WILLIAM HOLMAN HUNT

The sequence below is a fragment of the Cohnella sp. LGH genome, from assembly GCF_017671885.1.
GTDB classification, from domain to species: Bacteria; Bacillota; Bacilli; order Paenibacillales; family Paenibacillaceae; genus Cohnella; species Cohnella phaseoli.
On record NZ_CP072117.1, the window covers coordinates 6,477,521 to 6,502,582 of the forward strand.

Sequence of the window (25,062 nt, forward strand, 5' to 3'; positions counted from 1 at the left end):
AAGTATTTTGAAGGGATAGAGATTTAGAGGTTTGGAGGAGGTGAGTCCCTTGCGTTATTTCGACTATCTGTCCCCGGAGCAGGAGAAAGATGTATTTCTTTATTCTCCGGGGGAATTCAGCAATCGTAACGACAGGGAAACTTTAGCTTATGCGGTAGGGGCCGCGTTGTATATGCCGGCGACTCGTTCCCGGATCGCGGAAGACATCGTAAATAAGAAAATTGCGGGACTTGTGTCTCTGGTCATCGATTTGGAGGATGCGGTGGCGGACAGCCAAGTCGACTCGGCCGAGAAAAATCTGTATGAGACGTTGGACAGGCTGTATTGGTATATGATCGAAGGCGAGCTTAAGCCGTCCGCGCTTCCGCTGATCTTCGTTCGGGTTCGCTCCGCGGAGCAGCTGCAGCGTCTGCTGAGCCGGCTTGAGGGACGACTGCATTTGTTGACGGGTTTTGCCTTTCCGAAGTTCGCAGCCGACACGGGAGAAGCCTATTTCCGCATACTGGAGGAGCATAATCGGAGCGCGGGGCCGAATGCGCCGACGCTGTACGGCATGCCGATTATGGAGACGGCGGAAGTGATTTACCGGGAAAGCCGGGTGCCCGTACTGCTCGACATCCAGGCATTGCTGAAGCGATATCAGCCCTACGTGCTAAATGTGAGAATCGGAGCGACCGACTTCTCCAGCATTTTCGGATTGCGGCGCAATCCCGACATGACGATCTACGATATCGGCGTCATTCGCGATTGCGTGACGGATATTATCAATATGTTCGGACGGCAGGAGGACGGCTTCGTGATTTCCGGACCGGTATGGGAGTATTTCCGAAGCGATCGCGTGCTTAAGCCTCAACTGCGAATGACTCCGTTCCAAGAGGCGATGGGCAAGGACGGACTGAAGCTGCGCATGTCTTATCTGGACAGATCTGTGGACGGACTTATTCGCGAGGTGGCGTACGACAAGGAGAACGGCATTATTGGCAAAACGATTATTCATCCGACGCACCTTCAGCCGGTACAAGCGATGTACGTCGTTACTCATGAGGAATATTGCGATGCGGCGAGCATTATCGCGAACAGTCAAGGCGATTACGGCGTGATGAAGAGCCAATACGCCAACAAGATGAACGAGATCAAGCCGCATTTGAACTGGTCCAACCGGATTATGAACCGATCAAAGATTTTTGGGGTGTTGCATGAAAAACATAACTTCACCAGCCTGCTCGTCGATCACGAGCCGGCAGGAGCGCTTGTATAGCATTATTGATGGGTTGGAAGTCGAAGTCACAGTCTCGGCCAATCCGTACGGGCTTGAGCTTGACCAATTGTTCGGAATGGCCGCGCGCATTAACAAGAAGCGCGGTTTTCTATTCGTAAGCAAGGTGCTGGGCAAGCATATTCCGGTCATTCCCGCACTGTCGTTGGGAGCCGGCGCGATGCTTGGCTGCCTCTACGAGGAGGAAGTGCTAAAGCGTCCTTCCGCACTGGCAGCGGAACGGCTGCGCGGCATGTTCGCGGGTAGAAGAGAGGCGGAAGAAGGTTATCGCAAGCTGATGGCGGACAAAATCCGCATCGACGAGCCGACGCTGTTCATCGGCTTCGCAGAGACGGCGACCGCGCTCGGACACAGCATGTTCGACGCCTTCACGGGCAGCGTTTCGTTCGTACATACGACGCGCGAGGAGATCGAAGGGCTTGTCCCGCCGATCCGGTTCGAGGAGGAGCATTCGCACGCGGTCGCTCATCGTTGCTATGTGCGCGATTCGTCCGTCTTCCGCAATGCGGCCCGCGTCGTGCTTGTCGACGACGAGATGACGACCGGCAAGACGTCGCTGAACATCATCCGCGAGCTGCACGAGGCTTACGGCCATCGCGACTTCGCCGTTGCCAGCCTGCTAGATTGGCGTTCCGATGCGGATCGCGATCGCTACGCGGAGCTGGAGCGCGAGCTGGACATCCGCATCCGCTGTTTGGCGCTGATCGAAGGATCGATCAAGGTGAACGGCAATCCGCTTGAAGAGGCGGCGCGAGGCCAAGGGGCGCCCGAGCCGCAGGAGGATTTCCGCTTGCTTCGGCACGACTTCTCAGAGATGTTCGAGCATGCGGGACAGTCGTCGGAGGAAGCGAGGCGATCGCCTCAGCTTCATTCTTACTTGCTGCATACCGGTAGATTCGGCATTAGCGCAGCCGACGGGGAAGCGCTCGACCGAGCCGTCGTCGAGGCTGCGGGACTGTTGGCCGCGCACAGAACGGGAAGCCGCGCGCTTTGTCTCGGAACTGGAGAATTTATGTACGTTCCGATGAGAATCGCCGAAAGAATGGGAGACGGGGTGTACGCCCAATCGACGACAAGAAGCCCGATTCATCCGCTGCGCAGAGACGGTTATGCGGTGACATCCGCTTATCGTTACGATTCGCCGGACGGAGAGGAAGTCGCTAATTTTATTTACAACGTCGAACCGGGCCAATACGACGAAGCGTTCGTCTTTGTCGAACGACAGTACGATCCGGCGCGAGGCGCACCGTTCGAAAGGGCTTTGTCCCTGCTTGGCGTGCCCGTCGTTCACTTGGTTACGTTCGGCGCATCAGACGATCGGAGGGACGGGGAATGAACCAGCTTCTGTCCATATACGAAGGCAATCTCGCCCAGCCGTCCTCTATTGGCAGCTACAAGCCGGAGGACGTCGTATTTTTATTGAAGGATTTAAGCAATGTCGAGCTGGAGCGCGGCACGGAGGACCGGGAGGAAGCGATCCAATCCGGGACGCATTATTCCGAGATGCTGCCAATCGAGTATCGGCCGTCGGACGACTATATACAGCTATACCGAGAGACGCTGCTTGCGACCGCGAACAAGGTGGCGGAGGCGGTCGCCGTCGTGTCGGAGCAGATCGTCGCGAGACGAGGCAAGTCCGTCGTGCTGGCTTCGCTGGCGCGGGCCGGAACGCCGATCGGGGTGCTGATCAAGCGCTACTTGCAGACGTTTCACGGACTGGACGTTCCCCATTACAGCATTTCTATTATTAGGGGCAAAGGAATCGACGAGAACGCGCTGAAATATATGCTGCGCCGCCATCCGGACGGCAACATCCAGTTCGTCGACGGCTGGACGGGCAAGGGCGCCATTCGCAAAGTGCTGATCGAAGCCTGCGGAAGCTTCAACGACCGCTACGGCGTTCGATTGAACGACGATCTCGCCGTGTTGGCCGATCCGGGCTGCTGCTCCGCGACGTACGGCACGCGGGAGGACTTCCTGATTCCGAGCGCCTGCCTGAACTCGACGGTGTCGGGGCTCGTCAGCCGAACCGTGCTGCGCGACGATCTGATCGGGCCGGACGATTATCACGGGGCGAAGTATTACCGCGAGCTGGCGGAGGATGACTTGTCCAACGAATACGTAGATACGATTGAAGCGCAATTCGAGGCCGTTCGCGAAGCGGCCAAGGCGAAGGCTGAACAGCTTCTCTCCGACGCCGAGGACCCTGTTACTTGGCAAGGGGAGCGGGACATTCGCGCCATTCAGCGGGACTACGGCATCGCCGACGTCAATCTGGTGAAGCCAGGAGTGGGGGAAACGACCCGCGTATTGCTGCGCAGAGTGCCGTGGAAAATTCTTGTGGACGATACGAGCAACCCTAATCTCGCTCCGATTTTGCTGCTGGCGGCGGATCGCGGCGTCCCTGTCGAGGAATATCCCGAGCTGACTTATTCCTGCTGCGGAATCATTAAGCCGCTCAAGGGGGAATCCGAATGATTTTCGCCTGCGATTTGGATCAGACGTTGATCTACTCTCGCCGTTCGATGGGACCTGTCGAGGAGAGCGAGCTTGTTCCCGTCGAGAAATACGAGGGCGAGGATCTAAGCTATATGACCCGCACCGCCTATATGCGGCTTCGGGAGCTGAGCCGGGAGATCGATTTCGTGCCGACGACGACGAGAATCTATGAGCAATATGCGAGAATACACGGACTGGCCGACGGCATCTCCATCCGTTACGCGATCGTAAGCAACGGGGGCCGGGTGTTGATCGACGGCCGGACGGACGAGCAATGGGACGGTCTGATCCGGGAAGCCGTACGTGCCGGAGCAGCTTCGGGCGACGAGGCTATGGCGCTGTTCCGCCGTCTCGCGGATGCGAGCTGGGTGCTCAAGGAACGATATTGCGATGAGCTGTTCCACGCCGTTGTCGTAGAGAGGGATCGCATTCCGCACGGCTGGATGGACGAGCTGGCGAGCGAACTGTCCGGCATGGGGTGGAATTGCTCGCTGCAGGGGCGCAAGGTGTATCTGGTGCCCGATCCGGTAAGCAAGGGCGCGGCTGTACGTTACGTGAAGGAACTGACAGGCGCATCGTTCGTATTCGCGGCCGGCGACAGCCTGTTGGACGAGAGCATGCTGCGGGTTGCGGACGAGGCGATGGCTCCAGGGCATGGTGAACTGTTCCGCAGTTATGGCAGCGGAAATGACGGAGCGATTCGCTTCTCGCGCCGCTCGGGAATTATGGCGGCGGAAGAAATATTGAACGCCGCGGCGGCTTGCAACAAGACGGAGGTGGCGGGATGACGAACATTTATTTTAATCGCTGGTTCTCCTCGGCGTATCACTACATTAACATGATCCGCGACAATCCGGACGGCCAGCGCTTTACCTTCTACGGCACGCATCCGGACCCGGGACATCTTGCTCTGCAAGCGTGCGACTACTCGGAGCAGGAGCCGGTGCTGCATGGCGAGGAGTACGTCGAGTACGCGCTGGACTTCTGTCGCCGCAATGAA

English painter William Holman Hunt was a founder of the Pre-Raphaelite Brotherhood, which was a group of artists who coveted attention to detail, brilliant colors, and elaborate symbolism. Hunt himself had little artistic success early – his work was called clumsy and ugly. He started to gain recognition from religious paintings like The Light of the World, which, unfortunately, was one of his last paintings, so reaped few rewards of renown during his lifetime. Born in London to a warehouse manager, Hunt grew up a hard worker. His first job was an office clerk before he joined the Royal Academy. Like many ostentatious artists, he rejected traditional values and formed the Pre-Raphaelite Brotherhood, who became a second family to him. Together they helped revitalize art by detail emphasis and observation of the natural earth. Hunt travelled plenty to achieve accurate painting depictions of rural and urban scenes. Toward the end of his life, Hunt was forced to abandon painting due to his failing eyesight, finished his final paintings only with the help of an assistant.